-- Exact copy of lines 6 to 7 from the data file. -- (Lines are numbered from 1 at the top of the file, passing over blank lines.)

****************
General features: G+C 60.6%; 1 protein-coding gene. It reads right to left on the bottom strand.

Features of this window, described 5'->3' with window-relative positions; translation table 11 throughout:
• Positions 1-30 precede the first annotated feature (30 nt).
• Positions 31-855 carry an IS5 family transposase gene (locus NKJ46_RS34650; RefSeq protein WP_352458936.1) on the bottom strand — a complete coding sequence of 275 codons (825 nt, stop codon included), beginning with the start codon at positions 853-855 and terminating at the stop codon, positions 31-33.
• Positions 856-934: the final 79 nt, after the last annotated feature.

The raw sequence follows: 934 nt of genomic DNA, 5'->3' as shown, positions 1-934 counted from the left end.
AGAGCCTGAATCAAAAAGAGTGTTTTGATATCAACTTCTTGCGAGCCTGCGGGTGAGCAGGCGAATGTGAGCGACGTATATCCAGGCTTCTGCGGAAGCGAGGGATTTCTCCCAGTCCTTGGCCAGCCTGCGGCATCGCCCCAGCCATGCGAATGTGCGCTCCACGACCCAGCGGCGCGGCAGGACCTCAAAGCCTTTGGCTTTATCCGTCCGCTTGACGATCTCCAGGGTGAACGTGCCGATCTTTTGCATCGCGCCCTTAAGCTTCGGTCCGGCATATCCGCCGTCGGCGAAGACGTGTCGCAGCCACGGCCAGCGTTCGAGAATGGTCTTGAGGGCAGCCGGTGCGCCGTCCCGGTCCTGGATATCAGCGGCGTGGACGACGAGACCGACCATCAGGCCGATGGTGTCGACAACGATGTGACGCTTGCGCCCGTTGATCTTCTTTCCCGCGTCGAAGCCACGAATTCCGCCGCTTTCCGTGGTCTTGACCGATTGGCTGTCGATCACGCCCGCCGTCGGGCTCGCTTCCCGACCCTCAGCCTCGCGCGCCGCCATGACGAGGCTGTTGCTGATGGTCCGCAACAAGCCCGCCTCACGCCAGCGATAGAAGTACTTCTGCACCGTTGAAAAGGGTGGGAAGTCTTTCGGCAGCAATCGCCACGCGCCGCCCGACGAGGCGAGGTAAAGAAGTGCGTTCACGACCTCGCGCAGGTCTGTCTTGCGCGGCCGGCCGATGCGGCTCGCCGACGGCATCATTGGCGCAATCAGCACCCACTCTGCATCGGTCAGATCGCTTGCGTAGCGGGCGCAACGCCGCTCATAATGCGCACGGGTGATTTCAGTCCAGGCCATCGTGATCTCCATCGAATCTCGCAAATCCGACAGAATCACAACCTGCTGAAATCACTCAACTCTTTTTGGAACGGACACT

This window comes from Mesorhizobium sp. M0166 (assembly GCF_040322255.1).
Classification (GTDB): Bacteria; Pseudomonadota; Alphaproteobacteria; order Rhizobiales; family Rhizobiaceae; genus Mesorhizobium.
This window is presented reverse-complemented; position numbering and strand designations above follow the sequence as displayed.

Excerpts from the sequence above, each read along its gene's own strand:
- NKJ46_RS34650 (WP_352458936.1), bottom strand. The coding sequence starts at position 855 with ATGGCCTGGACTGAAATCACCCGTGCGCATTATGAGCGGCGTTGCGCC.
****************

The raw sequence follows: 934 nt of genomic DNA, 5'->3' as shown, positions 1-934 counted from the left end.
AGAGCCTGAATCAAAAAGAGTGTTTTGATATCAACTTCTTGCGAGCCTGCGGGTGAGCAGGCGAATGTGAGCGACGTATATCCAGGCTTCTGCGGAAGCGAGGGATTTCTCCCAGTCCTTGGCCAGCCTGCGGCATCGCCCCAGCCATGCGAATGTGCGCTCCACGACCCAGCGGCGCGGCAGGACCTCAAAGCCTTTGGCTTTATCCGTCCGCTTGACGATCTCCAGGGTGAACGTGCCGATCTTTTGCATCGCGCCCTTAAGCTTCGGTCCGGCATATCCGCCGTCGGCGAAGACGTGTCGCAGCCACGGCCAGCGTTCGAGAATGGTCTTGAGGGCAGCCGGTGCGCCGTCCCGGTCCTGGATATCAGCGGCGTGGACGACGAGACCGACCATCAGGCCGATGGTGTCGACAACGATGTGACGCTTGCGCCCGTTGATCTTCTTTCCCGCGTCGAAGCCACGAATTCCGCCGCTTTCCGTGGTCTTGACCGATTGGCTGTCGATCACGCCCGCCGTCGGGCTCGCTTCCCGACCCTCAGCCTCGCGCGCCGCCATGACGAGGCTGTTGCTGATGGTCCGCAACAAGCCCGCCTCACGCCAGCGATAGAAGTACTTCTGCACCGTTGAAAAGGGTGGGAAGTCTTTCGGCAGCAATCGCCACGCGCCGCCCGACGAGGCGAGGTAAAGAAGTGCGTTCACGACCTCGCGCAGGTCTGTCTTGCGCGGCCGGCCGATGCGGCTCGCCGACGGCATCATTGGCGCAATCAGCACCCACTCTGCATCGGTCAGATCGCTTGCGTAGCGGGCGCAACGCCGCTCATAATGCGCACGGGTGATTTCAGTCCAGGCCATCGTGATCTCCATCGAATCTCGCAAATCCGACAGAATCACAACCTGCTGAAATCACTCAACTCTTTTTGGAACGGACACT